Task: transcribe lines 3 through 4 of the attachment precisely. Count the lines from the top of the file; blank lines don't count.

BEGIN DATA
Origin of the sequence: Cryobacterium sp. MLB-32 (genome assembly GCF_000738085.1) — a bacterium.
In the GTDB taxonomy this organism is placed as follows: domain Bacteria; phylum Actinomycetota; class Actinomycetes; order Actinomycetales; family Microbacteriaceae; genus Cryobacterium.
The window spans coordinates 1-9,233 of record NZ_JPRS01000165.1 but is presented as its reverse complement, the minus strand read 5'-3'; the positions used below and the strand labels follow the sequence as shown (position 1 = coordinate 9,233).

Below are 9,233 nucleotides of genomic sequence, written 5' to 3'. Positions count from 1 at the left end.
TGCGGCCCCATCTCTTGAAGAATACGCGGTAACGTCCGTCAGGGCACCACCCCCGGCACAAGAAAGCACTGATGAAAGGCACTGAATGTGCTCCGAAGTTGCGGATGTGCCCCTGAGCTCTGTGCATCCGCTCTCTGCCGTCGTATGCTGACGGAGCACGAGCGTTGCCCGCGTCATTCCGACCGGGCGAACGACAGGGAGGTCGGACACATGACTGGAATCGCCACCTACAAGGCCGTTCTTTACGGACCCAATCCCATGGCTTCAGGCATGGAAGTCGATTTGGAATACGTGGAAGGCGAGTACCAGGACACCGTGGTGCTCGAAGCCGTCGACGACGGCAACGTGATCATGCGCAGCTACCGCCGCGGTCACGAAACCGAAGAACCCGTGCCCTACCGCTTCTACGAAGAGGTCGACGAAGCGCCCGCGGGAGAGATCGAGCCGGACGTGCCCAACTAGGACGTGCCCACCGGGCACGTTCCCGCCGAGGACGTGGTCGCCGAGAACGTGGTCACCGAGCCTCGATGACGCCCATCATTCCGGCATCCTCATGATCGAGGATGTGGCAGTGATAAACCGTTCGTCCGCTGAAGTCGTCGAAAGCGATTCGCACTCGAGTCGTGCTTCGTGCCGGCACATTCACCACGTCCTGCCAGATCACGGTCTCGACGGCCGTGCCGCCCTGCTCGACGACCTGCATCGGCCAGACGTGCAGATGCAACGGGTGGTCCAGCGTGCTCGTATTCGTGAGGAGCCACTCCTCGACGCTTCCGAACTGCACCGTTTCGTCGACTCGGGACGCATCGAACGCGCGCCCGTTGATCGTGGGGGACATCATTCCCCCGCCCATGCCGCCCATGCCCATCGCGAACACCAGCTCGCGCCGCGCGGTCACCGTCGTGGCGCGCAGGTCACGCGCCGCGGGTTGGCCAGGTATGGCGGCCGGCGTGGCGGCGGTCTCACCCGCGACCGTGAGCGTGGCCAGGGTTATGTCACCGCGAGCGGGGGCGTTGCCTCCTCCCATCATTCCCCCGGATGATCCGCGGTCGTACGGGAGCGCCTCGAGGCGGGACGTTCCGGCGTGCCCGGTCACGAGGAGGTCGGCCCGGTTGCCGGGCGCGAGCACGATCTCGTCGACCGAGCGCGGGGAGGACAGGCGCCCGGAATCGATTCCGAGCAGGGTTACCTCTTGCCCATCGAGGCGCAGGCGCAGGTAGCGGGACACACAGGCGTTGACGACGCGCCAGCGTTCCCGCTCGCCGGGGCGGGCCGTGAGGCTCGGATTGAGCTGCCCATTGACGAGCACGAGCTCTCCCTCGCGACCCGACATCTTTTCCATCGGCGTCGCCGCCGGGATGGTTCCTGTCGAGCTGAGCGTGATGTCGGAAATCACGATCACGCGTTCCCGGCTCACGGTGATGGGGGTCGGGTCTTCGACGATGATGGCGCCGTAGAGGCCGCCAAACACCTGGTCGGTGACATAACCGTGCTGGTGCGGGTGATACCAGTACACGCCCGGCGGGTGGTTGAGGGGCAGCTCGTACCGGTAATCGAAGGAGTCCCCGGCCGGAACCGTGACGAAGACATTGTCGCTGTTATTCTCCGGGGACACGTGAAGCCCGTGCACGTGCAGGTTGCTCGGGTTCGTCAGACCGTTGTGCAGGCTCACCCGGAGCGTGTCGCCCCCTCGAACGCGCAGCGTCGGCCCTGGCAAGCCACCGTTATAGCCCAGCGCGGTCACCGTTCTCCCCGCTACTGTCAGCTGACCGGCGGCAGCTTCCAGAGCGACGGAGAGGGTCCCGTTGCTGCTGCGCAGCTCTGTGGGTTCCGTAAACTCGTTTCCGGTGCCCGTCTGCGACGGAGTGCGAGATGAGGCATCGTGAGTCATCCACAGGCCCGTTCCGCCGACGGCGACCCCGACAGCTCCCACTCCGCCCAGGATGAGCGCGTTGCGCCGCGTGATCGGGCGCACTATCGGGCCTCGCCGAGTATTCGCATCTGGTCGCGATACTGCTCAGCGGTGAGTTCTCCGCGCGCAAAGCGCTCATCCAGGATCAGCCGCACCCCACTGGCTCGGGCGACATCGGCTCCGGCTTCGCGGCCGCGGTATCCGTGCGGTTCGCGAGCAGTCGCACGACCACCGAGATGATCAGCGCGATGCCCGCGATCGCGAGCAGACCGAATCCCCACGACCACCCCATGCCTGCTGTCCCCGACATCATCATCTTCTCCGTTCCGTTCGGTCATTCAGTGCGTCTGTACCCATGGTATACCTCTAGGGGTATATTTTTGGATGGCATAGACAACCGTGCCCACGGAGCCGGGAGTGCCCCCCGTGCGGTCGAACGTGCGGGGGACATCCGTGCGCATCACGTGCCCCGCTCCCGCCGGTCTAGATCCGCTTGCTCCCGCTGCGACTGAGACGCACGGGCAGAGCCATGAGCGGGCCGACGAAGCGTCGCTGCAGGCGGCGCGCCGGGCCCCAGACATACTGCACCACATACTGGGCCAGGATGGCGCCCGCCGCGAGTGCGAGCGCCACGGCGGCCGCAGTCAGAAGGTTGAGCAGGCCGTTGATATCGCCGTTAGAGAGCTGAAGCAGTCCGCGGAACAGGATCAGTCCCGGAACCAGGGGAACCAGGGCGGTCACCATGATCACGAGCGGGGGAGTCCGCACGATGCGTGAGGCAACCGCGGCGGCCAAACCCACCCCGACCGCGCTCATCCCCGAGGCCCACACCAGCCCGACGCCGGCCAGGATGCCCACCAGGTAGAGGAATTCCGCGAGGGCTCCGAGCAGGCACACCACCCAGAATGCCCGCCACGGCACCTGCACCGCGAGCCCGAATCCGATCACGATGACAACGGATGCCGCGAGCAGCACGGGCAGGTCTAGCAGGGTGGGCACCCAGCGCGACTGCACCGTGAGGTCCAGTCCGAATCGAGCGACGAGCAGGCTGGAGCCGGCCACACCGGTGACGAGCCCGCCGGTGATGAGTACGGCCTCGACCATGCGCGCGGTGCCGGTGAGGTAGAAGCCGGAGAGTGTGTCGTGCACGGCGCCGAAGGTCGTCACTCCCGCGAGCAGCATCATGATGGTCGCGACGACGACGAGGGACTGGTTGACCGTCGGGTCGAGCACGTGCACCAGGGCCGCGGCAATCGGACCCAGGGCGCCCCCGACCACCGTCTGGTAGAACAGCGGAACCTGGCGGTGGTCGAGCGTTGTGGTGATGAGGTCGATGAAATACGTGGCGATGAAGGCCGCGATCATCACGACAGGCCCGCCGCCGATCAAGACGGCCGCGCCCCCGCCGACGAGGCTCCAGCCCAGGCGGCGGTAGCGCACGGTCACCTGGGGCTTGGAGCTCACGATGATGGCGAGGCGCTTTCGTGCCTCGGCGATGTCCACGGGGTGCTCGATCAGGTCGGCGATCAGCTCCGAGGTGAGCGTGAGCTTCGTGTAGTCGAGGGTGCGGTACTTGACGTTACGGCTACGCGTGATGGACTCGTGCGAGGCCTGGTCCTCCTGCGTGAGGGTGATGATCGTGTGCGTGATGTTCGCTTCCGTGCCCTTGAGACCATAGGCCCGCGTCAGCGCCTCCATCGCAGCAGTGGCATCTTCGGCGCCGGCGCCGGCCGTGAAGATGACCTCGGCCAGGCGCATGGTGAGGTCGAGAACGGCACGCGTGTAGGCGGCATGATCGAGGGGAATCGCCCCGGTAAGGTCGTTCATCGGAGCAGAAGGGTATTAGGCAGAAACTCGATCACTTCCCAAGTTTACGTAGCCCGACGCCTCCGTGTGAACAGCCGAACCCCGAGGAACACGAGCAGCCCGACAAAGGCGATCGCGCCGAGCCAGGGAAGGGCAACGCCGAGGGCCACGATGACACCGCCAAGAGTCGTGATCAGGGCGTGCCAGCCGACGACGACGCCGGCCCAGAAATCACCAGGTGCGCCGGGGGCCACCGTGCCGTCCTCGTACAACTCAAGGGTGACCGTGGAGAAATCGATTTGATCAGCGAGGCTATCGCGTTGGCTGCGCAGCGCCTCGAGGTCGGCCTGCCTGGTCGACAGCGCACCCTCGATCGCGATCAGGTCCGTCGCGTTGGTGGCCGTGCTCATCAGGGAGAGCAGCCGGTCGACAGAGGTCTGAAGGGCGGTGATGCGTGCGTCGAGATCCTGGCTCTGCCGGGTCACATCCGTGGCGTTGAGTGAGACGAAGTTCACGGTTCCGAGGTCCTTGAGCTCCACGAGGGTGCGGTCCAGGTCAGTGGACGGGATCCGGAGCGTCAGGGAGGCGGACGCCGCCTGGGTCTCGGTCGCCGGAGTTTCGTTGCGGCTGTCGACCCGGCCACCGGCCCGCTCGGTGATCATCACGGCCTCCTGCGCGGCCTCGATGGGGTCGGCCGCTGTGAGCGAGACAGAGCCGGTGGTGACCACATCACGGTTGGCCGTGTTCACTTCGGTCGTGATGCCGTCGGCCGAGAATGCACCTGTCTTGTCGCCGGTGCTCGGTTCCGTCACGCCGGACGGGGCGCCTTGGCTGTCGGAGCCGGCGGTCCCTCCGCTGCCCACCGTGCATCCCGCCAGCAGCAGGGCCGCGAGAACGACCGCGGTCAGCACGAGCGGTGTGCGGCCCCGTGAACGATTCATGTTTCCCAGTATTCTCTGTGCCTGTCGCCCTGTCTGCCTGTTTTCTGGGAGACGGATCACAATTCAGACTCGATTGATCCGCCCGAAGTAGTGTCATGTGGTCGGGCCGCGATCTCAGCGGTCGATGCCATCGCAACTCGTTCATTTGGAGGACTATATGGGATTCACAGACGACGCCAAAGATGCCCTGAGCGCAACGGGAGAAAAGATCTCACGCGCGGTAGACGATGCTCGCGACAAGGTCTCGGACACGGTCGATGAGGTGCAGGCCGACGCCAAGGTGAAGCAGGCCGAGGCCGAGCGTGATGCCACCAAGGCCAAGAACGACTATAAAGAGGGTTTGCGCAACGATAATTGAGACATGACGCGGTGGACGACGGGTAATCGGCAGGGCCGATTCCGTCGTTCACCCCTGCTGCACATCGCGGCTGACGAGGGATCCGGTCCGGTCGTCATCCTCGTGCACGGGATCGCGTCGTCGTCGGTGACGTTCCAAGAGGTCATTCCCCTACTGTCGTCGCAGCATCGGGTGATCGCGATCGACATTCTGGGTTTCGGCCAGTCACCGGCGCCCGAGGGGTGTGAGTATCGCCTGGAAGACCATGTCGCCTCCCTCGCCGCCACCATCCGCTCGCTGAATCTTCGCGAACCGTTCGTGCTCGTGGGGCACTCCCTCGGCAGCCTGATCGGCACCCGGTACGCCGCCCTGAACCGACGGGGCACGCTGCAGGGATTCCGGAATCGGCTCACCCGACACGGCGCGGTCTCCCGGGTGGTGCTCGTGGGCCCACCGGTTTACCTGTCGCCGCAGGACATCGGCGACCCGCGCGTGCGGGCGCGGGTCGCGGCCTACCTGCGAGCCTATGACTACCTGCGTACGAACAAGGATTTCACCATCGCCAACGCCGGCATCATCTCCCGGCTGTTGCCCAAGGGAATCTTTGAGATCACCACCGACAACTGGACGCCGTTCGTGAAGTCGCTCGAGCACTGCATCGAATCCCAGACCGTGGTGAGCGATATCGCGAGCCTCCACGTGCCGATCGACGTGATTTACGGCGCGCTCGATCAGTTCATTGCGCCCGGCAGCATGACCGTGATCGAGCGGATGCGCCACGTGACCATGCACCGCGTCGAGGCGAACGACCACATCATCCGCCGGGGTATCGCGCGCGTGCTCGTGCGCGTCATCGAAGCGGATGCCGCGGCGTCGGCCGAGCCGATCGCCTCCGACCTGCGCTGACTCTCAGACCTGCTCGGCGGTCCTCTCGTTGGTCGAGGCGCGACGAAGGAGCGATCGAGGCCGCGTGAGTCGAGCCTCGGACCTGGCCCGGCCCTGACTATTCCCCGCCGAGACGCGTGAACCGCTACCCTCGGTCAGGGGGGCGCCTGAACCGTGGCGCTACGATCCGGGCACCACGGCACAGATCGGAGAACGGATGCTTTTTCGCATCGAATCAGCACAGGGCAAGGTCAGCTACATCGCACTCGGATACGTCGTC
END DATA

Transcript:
The window spans coordinates 1-9,233 of record NZ_JPRS01000165.1 but is presented as its reverse complement, the minus strand read 5'-3'; the positions used below and the strand labels follow the sequence as shown (position 1 = coordinate 9,233).

Below are 9,233 nucleotides of genomic sequence, written 5' to 3'. Positions count from 1 at the left end.